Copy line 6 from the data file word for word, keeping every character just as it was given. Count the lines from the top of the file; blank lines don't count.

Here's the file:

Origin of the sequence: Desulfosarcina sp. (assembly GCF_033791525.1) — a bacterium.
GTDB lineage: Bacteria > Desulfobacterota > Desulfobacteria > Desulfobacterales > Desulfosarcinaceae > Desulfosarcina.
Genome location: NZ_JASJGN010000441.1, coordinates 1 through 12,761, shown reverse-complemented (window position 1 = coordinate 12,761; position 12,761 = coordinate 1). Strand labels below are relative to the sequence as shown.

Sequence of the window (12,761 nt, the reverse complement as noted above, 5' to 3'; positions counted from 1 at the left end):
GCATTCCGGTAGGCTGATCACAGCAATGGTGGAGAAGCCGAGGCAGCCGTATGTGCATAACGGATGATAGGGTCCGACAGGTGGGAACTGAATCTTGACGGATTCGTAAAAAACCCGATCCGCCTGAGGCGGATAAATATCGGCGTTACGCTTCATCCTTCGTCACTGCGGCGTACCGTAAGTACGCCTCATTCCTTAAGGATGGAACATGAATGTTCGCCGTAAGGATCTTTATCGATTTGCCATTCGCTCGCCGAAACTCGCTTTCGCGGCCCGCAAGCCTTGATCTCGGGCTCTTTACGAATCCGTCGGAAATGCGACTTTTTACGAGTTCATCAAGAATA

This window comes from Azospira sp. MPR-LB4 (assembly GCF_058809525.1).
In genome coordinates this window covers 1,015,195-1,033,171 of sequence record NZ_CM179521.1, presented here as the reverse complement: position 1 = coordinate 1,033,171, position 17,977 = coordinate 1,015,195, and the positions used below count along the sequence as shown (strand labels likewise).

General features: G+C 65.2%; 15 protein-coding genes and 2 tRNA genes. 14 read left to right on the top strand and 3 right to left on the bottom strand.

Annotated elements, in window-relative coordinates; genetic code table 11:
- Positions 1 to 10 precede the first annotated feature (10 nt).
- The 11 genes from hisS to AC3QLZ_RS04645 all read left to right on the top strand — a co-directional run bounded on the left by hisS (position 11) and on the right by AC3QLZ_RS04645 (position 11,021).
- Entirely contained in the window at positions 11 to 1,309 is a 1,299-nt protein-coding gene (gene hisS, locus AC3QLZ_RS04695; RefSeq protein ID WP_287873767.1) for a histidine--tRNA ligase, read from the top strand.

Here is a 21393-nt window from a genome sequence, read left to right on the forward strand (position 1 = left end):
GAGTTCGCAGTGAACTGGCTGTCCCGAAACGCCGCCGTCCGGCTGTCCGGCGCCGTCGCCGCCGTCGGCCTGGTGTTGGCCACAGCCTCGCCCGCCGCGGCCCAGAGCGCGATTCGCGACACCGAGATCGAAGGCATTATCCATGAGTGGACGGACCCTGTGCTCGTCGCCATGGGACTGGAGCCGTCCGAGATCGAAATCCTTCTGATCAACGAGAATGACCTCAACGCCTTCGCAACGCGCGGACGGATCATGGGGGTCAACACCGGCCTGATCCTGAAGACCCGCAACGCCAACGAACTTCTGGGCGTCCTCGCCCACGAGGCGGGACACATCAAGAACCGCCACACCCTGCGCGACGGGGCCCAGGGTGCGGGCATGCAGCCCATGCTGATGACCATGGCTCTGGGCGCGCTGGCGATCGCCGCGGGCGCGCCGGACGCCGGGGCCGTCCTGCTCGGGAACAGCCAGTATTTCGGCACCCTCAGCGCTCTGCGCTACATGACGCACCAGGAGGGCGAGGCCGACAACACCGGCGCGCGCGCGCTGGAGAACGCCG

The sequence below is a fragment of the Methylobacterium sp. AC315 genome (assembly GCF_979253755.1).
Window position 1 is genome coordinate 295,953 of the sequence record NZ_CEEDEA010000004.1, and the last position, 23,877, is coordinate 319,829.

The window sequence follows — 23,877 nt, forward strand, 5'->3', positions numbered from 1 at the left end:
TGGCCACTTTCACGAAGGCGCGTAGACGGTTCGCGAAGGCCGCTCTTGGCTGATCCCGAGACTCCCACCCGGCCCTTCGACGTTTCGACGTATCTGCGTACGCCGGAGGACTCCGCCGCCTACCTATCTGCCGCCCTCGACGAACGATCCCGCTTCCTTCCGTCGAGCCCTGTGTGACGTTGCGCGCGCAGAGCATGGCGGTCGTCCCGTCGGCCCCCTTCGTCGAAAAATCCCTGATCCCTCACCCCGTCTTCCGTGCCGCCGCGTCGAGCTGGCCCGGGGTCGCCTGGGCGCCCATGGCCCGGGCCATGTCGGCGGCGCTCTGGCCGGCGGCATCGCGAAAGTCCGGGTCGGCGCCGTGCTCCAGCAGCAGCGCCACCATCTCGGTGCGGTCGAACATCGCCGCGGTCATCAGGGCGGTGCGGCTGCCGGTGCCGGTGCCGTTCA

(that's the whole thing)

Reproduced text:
This window comes from Azospira sp. MPR-LB4 (assembly GCF_058809525.1).